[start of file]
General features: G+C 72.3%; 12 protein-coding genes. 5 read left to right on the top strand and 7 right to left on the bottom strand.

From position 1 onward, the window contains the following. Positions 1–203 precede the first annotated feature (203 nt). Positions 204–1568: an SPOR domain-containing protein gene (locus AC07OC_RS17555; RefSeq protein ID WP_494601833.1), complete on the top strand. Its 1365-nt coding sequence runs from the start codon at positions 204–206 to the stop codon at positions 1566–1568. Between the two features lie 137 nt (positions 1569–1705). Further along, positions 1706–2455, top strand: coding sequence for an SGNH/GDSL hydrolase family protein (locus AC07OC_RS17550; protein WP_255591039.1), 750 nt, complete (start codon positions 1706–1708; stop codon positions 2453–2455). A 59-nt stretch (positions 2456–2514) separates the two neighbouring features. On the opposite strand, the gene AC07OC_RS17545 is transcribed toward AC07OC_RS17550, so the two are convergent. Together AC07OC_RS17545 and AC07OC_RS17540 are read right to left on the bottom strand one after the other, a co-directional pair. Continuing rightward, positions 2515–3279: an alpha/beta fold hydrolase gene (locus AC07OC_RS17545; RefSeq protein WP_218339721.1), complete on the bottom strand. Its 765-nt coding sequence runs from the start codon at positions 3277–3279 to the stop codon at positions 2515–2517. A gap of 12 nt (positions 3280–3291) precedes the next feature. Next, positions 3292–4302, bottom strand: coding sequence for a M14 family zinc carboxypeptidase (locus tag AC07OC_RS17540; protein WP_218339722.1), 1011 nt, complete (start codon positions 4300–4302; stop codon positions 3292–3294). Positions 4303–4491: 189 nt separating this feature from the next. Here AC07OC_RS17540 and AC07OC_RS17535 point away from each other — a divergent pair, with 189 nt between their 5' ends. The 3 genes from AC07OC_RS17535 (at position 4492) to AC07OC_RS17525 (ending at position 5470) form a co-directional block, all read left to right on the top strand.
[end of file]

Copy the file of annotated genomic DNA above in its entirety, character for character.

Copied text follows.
General features: G+C 72.3%; 12 protein-coding genes. 5 read left to right on the top strand and 7 right to left on the bottom strand.

From position 1 onward, the window contains the following. Positions 1–203 precede the first annotated feature (203 nt). Positions 204–1568: an SPOR domain-containing protein gene (locus AC07OC_RS17555; RefSeq protein ID WP_494601833.1), complete on the top strand. Its 1365-nt coding sequence runs from the start codon at positions 204–206 to the stop codon at positions 1566–1568. Between the two features lie 137 nt (positions 1569–1705). Further along, positions 1706–2455, top strand: coding sequence for an SGNH/GDSL hydrolase family protein (locus AC07OC_RS17550; protein WP_255591039.1), 750 nt, complete (start codon positions 1706–1708; stop codon positions 2453–2455). A 59-nt stretch (positions 2456–2514) separates the two neighbouring features. On the opposite strand, the gene AC07OC_RS17545 is transcribed toward AC07OC_RS17550, so the two are convergent. Together AC07OC_RS17545 and AC07OC_RS17540 are read right to left on the bottom strand one after the other, a co-directional pair. Continuing rightward, positions 2515–3279: an alpha/beta fold hydrolase gene (locus AC07OC_RS17545; RefSeq protein WP_218339721.1), complete on the bottom strand. Its 765-nt coding sequence runs from the start codon at positions 3277–3279 to the stop codon at positions 2515–2517. A gap of 12 nt (positions 3280–3291) precedes the next feature. Next, positions 3292–4302, bottom strand: coding sequence for a M14 family zinc carboxypeptidase (locus tag AC07OC_RS17540; protein WP_218339722.1), 1011 nt, complete (start codon positions 4300–4302; stop codon positions 3292–3294). Positions 4303–4491: 189 nt separating this feature from the next. Here AC07OC_RS17540 and AC07OC_RS17535 point away from each other — a divergent pair, with 189 nt between their 5' ends. The 3 genes from AC07OC_RS17535 (at position 4492) to AC07OC_RS17525 (ending at position 5470) form a co-directional block, all read left to right on the top strand.